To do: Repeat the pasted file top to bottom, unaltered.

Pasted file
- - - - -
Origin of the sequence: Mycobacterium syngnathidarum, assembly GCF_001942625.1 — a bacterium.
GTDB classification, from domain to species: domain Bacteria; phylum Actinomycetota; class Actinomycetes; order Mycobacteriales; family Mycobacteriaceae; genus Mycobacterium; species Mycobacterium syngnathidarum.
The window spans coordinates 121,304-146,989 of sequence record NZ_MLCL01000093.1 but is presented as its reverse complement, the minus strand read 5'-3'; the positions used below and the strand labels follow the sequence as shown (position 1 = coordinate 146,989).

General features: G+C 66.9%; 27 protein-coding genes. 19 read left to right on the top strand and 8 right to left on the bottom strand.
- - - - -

Origin of the sequence: Mycobacterium syngnathidarum, assembly GCF_001942625.1 — a bacterium.
GTDB classification, from domain to species: domain Bacteria; phylum Actinomycetota; class Actinomycetes; order Mycobacteriales; family Mycobacteriaceae; genus Mycobacterium; species Mycobacterium syngnathidarum.
The window spans coordinates 121,304-146,989 of sequence record NZ_MLCL01000093.1 but is presented as its reverse complement, the minus strand read 5'-3'; the positions used below and the strand labels follow the sequence as shown (position 1 = coordinate 146,989).

General features: G+C 66.9%; 27 protein-coding genes. 19 read left to right on the top strand and 8 right to left on the bottom strand.